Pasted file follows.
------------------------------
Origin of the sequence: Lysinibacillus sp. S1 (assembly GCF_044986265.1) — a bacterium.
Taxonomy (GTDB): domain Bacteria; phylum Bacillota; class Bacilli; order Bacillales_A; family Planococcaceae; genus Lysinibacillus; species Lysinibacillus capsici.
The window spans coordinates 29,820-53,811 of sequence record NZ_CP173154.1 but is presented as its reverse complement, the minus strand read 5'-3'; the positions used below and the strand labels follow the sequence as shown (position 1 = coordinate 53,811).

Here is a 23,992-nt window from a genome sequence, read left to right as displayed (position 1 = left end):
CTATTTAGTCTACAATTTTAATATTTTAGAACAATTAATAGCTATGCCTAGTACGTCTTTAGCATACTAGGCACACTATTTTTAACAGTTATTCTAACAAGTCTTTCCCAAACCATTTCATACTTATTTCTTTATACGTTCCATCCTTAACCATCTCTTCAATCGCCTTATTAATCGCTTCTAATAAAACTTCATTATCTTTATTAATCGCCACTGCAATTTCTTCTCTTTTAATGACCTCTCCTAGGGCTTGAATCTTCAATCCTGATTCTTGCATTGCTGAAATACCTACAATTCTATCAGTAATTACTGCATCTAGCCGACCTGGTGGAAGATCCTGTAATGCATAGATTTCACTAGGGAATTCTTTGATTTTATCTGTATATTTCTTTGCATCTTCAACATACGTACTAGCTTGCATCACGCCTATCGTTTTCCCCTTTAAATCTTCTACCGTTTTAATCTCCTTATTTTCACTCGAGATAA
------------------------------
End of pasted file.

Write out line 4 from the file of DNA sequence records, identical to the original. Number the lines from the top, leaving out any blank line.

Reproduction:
Here is a 23,992-nt window from a genome sequence, read left to right as displayed (position 1 = left end):